SunPower makes silicon solar cells that transform sunlight into electricity. The unit was bought by Cypress in 2002.
Although young, the unit
is growing fast.
Its order book is full through next year and the company is working to expand its production capabilities. Earlier this week, SunPower announced a five-year, $300 million supply deal with Solon AG, a German-based photovoltaic module manufacturer.
SunPower sales are expected to be as much as $15.5 million in the second quarter, with a loss of $2 million. Included in the first-quarter loss and expected second-quarter loss are quarterly interest payments to Cypress of $1 million. The unit is expected to lose $500,000 in the third quarter, or a $500,000 profit when excluding the interest payment.
As for the departure of Hernandez from Cypress, Rodgers noted that Hernandez is from the Philippines, where SunPower has its manufacturing factory, and he comes from a manufacturing background, which will be instrumental to SunPower as it grows.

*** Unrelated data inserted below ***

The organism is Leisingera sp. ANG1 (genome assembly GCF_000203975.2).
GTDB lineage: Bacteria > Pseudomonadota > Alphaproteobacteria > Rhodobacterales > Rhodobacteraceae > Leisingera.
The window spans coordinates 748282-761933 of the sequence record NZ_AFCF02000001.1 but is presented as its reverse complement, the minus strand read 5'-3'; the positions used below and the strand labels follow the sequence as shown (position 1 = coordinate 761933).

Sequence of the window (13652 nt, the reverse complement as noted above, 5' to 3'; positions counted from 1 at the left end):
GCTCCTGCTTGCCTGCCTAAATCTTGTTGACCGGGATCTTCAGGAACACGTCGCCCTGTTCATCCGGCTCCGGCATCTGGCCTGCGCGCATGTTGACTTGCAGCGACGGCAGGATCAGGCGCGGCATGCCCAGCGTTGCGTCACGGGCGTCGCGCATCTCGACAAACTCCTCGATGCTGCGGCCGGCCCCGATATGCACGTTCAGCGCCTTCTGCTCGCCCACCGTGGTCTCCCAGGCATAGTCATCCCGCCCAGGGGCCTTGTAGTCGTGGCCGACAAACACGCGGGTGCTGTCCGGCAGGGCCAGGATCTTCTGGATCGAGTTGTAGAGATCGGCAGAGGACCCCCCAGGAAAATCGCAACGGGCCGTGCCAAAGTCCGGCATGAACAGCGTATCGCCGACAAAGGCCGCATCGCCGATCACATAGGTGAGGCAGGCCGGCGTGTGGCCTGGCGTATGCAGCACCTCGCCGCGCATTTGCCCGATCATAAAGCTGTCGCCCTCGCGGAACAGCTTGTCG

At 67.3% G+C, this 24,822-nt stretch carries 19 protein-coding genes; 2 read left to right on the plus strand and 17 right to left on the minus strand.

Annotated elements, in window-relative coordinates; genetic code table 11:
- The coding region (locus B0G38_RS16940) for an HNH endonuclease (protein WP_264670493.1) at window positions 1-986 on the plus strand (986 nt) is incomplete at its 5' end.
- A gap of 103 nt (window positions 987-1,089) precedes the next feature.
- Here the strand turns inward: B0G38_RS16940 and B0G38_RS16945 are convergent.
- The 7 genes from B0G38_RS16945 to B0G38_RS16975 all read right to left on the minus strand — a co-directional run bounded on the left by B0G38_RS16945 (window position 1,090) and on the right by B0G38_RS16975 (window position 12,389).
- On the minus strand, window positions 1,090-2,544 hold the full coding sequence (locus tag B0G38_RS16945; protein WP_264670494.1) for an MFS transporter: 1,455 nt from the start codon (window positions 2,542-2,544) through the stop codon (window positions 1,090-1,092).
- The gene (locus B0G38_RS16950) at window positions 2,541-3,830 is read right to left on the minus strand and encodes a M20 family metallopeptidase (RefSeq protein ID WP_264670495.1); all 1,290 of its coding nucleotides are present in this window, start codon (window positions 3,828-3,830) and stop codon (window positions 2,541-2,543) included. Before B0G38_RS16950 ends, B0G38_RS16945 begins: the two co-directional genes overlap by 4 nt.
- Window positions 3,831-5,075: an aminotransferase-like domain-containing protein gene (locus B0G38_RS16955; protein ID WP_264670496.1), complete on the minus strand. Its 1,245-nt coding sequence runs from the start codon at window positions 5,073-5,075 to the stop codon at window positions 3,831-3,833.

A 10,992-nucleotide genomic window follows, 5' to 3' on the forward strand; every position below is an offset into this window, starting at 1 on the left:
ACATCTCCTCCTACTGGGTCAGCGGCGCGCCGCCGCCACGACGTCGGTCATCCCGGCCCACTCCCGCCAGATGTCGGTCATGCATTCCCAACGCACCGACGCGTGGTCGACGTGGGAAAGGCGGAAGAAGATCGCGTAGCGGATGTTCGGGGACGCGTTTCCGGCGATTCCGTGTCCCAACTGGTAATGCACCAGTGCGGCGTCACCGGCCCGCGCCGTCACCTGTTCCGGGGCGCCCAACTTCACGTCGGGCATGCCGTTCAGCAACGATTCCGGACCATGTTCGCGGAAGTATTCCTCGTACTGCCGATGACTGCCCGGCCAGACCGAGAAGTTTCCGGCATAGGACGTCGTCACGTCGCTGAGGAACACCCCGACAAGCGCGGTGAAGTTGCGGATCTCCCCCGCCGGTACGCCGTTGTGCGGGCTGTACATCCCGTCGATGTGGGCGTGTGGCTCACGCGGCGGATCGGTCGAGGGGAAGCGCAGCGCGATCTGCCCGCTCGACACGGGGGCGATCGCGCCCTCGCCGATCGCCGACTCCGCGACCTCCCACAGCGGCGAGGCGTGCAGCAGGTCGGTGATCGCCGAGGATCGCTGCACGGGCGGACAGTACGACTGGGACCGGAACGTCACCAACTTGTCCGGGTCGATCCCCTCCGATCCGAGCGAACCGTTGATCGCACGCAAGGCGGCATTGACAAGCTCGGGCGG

Rodgers said the decisions about SunPower and Hernandez were made Wednesday during a three-hour debate at Cypress' board meeting.
The timing for the IPO likely won't be until the fourth quarter. Rodgers said it will take about a quarter to get all of the paperwork together for the IPO and then he wants it to be making money when he takes the unit public. "We would rather have a profitable quarter in the bank and be forecasting a nicely profitable quarter when we take this thing out," he said.
It's unclear what the financial benefits to Cypress will be of SunPower's IPO. "That is the question and we don't pretend to have that figured out," Rodgers said.
However, he did posit that SunPower could have two classes of stock and that Cypress would control 80% of its board but would appoint only one or two current Cypress directors, one of them being Rodgers. "We want to consolidate them for growth but we do not want to dominate the company," he said.